Trying out a fitness center before you join is important. You want to make sure you’re comfortable there and the place suits your needs.
Fitness centers know they have a better chance of getting you to join once you come in. That’s why they offer free pass promotions a few times a year. Common sense, right?
So let’s see how two different gyms handle that free week.
Spring Valley YMCA
First I went to my local Y. Kathleen, one of the women at the front desk, was the first person I met. She was very friendly and immediately offered me a tour. The Spring Valley YMCA is huge, so I was happy to be led around.
The facilities were nice, offered everything I needed, and the place was hopping. While we were checking out the indoor track upstairs, a member started talking to Kathleen and then said to me how the Y is a wonderful place and I should join.
So, great facilities and equipment, check. Plenty of wipes to clean the equipment after use, check. Friendly atmosphere, check.
I worked out several times during my free week and felt as welcome as a regular member. As my week went along, I only had two concerns: One was price. It costs a hefty $58 a month to be a member. The second was that the place seemed very busy all the time, so I wondered if I would always be able to do the workout I planned on each time.
Next, I went to LA Fitness. I showed my free pass coupon to the woman at the front desk, and she went and got a salesperson. Friendly atmosphere? Not so much, but I did get a nice tour from Mark, the salesperson.
The facilities were great, and a bonus was that all classes were included with membership. That would definitely save money over the Y.
After the tour, things went downhill. Mark brought me back to his desk to show me prices and try and get me to sign up—without me trying out any equipment yet. Strike one.
Mark showed me two different prices, neither one of which matched the offer ($29.99 a month) on the flyer I was sent, which was also where I got my free pass. I told him I wanted to try out the gym first and make sure I liked it before I enrolled. He then told me if I signed up that day or the next, he could give me this special price (which, yes, finally matched the flyer I was sent). I felt like I was sitting with a car salesman. Strike two.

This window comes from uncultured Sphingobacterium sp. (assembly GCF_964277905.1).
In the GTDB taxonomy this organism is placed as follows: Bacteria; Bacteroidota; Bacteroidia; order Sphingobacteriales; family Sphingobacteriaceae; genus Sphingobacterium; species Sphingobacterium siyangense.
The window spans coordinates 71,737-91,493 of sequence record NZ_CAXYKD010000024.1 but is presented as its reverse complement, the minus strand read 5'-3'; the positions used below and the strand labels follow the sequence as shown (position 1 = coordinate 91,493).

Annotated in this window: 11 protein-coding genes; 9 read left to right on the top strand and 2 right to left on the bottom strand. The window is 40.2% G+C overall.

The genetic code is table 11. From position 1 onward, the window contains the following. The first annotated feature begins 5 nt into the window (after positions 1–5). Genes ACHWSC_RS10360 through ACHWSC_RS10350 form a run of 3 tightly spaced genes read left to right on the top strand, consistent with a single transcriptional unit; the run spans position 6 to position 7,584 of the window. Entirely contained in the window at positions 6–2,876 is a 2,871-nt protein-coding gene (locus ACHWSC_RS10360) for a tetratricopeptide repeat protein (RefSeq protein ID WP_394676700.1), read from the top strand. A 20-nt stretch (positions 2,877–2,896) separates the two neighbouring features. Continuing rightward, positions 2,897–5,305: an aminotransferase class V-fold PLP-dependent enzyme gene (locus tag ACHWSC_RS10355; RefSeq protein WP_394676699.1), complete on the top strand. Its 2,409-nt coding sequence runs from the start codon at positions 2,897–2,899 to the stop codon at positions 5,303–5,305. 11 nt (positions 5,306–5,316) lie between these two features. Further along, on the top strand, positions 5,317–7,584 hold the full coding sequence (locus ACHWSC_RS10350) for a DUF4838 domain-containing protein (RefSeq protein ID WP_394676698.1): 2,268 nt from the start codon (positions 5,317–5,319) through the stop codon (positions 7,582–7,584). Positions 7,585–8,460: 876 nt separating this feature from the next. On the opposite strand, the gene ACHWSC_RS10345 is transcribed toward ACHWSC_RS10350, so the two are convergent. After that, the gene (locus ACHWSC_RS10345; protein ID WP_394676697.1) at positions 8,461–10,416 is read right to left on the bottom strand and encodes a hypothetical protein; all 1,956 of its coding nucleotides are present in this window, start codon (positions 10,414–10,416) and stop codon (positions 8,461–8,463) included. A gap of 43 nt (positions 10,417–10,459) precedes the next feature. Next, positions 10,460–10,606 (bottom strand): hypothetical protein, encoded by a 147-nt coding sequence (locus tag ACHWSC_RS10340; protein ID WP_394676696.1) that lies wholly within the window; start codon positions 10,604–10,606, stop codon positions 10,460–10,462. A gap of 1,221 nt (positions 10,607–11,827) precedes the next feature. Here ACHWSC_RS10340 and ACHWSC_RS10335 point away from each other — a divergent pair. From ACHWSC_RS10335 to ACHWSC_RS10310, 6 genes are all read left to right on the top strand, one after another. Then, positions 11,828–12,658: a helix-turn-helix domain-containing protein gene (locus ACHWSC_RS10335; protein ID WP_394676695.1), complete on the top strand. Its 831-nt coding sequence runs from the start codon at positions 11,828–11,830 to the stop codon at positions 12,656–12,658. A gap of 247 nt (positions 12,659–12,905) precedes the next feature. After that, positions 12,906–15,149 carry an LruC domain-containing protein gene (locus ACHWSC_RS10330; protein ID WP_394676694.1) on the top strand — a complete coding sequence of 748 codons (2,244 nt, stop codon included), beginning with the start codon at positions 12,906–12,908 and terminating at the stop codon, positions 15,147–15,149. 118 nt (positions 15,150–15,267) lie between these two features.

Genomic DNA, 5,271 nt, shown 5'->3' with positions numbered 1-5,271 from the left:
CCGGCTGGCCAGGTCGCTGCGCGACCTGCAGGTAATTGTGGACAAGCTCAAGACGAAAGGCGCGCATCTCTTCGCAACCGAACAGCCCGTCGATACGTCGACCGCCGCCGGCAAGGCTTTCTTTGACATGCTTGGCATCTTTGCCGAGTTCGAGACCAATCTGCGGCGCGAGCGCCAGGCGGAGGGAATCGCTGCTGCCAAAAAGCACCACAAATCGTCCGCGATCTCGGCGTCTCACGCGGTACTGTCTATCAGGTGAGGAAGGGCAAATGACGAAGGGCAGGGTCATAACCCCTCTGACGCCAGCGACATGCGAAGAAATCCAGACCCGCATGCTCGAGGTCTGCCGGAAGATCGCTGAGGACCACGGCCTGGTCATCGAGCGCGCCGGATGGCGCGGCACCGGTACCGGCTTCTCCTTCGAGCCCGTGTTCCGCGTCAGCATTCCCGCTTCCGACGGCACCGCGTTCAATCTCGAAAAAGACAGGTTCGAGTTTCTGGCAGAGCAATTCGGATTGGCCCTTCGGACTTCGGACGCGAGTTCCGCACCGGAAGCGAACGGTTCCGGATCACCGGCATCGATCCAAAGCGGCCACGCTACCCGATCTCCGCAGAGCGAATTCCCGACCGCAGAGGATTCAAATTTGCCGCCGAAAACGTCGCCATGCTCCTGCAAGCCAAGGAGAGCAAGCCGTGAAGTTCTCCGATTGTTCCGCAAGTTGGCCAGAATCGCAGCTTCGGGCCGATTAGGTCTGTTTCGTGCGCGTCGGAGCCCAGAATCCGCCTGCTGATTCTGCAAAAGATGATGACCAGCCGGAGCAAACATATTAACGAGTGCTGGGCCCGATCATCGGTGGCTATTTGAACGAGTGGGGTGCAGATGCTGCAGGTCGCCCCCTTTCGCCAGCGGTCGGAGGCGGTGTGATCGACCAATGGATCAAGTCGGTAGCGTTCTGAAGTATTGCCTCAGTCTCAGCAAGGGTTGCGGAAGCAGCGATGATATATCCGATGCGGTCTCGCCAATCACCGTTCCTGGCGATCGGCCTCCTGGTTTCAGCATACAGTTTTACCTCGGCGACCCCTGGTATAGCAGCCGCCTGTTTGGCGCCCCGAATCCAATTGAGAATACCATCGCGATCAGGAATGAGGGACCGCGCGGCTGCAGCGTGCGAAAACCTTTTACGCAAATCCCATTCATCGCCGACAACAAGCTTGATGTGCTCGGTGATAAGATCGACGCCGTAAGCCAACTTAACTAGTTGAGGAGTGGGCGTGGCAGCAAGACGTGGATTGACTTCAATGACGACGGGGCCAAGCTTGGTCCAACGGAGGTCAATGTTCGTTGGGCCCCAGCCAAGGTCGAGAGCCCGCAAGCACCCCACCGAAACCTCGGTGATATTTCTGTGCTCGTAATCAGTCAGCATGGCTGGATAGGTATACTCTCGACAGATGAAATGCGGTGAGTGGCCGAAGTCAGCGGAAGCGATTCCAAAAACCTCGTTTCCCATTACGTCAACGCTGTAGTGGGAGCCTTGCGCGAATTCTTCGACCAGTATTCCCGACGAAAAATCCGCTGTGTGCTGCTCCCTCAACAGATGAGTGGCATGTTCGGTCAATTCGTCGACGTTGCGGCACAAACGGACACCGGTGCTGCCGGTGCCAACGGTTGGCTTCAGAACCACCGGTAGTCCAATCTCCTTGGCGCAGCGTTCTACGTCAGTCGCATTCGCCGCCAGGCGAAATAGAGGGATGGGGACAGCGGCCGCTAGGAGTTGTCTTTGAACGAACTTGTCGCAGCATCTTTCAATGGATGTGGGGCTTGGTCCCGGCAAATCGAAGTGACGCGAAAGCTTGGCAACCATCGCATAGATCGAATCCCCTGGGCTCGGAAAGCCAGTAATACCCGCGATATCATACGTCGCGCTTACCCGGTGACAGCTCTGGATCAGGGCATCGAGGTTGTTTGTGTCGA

So, I finally did get to go workout, but I got the feeling he really didn’t want me to. And Mark hinted that I’d have to talk to a salesperson each day I came in.
On my way out the door, the general manager, Joe, was waiting for me. He stopped me and tried to sell me on enrolling that day. He talked for a while pushing the sale, so I finally said to him, “You really don’t want me to work out for free this week, do you?” He tried to say that wasn’t the case, but he couldn’t keep eye contact while he did. Strike three, I was outta there.
Overall, both organizations made mistakes. The Y’s biggest mistake was that no one ever called me after my week was up to see if I wanted to join. I love the way they were hands off during my week there, but the free pass should definitely come with a follow-up call.
Especially after comparing my experience there to my day at LA Fitness, if we could work out a deal on the price, my answer would probably be yes.
LA Fitness’ biggest mistake was they made my experience all about what they wanted. They wanted a sale, period. They didn’t care what I wanted. I am absolutely okay with a sales pitch, but if you’re offering a free week, you have to mean it. Then, set up an appointment on my last free day there. I’d happily talk about options at that point.
LA Fitness lost a sale. I was very interested in joining. And the Y is at risk of losing a sale too. Lucky for them, I’ll probably call them.
- Deliver on the offer you made.
- Make your customers’ experience all about them, not about you.
- Follow up with your customers. You can’t address their concerns or make a sale if you don’t talk to them.
Pretty simple stuff, don’t you think?